The issue of invasive species is something we deal with in as careful a manner as possible. We primarily use species that are already naturalized in an area or are native to the area, but, as many of our projects involve working on degraded lands, one of the main criteria is finding trees that will grow quickly and will establish an environment that allows for the native flora to return on its own.
While our goal is the rapid and continued return of indigenous diversity to these lands, the damage to the forests that once stood there makes it impossible to begin with a wide range of indigenous trees and other plants. Many of the climax species that once inhabited the forest are unable to withstand harsh, direct sunlight. They need the shade that is no longer there. In order to restore the biodiversity, we must plant multi-purpose, fast-growing trees to create conditions that allow the native species to thrive. In this process, we are quite careful to avoid using invasive species, but we do not restrict ourselves to strictly native species. We have learned over the years that by initially introducing the proper pioneer tree species, we can bring back the former conditions. Within a very short time, we can bring about the natural regeneration of much of the past diversity that we all desire.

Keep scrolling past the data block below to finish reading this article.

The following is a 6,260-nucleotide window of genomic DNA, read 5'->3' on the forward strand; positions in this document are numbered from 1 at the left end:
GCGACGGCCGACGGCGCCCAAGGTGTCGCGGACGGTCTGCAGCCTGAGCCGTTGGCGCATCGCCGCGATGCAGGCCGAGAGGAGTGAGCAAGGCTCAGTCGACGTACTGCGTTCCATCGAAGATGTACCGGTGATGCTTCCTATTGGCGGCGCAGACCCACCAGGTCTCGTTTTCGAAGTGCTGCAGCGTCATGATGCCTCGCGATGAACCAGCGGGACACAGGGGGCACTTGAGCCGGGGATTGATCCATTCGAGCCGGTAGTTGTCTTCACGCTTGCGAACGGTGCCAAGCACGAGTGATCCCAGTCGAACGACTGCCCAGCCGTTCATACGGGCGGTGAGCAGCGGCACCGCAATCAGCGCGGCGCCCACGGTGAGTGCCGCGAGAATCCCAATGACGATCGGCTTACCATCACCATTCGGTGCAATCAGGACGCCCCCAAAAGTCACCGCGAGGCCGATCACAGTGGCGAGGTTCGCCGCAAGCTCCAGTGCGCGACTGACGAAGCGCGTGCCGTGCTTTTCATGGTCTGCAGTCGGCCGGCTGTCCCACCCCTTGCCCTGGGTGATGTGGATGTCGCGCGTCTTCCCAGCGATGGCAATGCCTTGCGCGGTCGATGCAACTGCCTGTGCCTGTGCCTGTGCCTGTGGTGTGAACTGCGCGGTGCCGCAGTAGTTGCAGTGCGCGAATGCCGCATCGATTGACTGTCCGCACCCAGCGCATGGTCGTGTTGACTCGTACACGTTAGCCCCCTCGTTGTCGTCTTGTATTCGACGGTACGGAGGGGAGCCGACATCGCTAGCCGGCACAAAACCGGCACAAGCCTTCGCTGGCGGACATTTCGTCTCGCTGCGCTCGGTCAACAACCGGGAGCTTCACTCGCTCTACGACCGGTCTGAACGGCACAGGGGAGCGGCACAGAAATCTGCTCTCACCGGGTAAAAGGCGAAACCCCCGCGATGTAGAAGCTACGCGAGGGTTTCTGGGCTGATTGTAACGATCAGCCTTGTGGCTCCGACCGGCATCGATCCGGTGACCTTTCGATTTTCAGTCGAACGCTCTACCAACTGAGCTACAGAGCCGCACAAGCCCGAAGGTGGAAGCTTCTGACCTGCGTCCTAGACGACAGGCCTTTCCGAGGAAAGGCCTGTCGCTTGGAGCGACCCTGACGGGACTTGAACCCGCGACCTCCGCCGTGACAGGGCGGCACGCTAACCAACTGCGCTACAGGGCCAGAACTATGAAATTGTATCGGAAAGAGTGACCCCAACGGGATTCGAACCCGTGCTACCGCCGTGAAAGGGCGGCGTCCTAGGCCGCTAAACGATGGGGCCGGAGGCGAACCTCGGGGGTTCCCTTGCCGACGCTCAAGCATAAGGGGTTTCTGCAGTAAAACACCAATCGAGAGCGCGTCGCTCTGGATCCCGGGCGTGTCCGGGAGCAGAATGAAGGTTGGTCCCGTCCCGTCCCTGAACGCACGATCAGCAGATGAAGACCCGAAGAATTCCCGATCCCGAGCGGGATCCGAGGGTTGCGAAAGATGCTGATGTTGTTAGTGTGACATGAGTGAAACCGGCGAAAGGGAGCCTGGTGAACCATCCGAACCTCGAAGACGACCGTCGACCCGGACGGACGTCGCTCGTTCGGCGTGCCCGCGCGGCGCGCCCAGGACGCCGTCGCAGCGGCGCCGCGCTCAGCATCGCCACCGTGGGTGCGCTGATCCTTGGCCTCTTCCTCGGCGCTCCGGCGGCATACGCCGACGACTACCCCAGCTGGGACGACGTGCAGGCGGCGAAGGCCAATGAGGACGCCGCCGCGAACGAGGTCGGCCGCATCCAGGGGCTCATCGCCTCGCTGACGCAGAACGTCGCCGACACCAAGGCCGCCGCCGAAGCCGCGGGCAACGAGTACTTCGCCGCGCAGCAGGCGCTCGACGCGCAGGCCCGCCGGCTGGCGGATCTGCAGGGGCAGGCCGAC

You can learn more about the types of trees planted in each area by visiting our tree map.